Savoy’s uneasy relationship with the academic archaeologist community, who deplored his swashbuckling ways while they built on his discoveries for their own research, is exemplified by the comment of archeologist Keith Muscutt, who pointed out that finding ruins "is about as hard as finding elephants in a zoo"  on the mountain ridges of northern Peru where Savoy made most of his discoveries, a region University of Florida archeologist Michael Moseley compared to "the Amazon jungle stretched over the Rocky Mountains."  Scientists have also questioned Savoy’s tendency to use his explorations to pursue uncommon theories, e.g. his claim that King Solomon acquired gold and precious stones from Peru (Ophir). "Savoy's involvement in the Chachapoya saga clouds the scientific issues, attracts a lot of crackpots and scares off serious researchers who don't want to constantly have to deal with Savoy's tedious legacy of lost cities/El Dorado fantasies and other delusions," said archaeologist Keith Muscutt.
The central driving idea behind all Savoy’s exploring was to show that the jungle was not on the fringes of Peruvian culture but at its center. It was this concept that led him on his obsessive search for the legendary cities of the Chachapoyas. Savoy emphasized that he continually returned to historical sources in order to find clues for his searches:
The advice to 'follow the roads', meaning the Inca roads, was taken to heart by the Andean explorer Vince Lee who had some fruitful discussions with Savoy before embarking on his own Andean explorations.
Over several decades, Savoy uncovered and institutionalized a modern system for spiritual self-regeneration rooted in the hidden teachings of the Essenes who, he was convinced, were the forebears of Jesus. He called the spiritual discipline Cosolargy, believing that similar esoteric systems were practiced by ancient high holy orders around the world, including those of ancient America, and were eventually lost, in whole or in part, to modern society.
In 1959 he established the Cosolargy Institute (also known as the American Philosophical Institute of Cosolargy) to follow new conditions in the sun and to undertake further research into the spiritual teachings of ancient solar cultures. He later formalized this research under the auspices of the American Cosmic Solar Research Center, established in 1962, and the research program Project "X": The Search for the Secrets of Immortality, established in 1970, all of which continue to function through the Jamilian University.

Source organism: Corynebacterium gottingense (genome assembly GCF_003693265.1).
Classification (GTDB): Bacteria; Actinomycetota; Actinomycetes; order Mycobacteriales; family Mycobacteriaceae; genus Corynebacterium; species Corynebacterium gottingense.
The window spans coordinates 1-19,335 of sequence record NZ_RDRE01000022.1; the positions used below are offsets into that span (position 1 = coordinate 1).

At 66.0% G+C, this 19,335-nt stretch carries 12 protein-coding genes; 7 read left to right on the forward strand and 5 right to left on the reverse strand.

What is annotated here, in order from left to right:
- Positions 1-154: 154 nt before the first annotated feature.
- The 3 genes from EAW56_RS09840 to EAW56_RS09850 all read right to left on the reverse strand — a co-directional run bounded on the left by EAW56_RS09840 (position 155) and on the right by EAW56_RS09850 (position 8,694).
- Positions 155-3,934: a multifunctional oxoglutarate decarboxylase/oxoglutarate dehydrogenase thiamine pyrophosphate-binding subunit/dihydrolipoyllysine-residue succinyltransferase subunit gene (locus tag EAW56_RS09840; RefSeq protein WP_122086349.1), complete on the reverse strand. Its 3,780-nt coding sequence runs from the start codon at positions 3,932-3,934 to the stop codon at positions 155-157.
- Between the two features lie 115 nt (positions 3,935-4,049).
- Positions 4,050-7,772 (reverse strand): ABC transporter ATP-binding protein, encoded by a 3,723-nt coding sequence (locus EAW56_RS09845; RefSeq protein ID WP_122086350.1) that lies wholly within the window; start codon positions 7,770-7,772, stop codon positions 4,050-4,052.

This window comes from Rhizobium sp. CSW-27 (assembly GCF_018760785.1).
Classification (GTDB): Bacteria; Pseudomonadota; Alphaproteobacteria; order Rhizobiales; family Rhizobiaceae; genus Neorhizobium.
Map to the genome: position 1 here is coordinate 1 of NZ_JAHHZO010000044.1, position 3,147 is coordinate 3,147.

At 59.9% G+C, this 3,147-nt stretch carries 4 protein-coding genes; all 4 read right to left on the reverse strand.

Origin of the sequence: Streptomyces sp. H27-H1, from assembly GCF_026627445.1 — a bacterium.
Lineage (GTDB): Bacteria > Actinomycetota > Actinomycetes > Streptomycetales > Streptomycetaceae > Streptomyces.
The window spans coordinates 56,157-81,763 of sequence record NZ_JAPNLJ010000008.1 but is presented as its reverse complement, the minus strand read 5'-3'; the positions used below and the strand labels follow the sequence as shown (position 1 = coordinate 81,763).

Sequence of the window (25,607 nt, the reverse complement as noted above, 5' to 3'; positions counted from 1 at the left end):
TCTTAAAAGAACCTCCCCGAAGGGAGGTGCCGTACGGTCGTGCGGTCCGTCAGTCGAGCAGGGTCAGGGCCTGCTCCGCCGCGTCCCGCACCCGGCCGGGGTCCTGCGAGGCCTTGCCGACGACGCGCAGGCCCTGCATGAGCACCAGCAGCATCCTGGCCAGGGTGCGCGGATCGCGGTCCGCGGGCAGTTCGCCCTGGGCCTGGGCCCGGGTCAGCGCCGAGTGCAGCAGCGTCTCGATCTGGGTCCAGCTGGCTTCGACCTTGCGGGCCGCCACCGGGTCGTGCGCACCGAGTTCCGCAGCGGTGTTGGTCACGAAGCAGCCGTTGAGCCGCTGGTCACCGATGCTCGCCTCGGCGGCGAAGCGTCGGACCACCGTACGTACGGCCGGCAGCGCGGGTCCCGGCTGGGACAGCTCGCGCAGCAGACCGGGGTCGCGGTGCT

In 1959 Savoy also established the International Community of Christ, Church of the Second Advent to impart Cosolargy as the basis for a new understanding of the authentic Christian teaching and of the Essenes and Jesus as precursors to a modern messianic age. He taught that Christ had come again as prophesied, not as a human messiah, but as a celestial mediating force available to all humankind through the manifesting Spiritual Sun spoken of in Malachi 4:1-3 and in the Essene Book of Hymns, to usher in a new epoch. The church teaches that Jesus prophesied the future coming of Christ as the "Sun of Righteousness"  and that the cosmic phenomenon of the Messianic Sun began in 1962, as revealed by Savoy’s son, Jamil (1959–1962), a wondrous child seer  who lived in the Andes of Peru. The notion that Savoy believed his son Jamil to be the Second Coming of Christ is a misunderstanding that arose during his first interview with a local newspaper as head bishop of the church  and has been repeated in newspapers ever since as a boiler plate item, appearing even in one of his obituaries. Bishop Savoy addressed this misconception directly in a 1985 theological lecture:
Through the years, Savoy produced a steady stream of scholarly and transcendent literature, which included more than 60 volumes on Cosolargy, the Essenes, the origins of Christianity, and comparative religion; and he delivered over 400 lectures on metaphysics, philosophy and theology, which form the core lectures of the Sacred College program of the Jamilian University of the Ordained. Collectively, these texts and lectures present what Savoy saw as the real teachings of Christ and communicate how the recovery of this information can assist in bringing religious enlightenment to today’s world.
Publications of the International Community of Christ: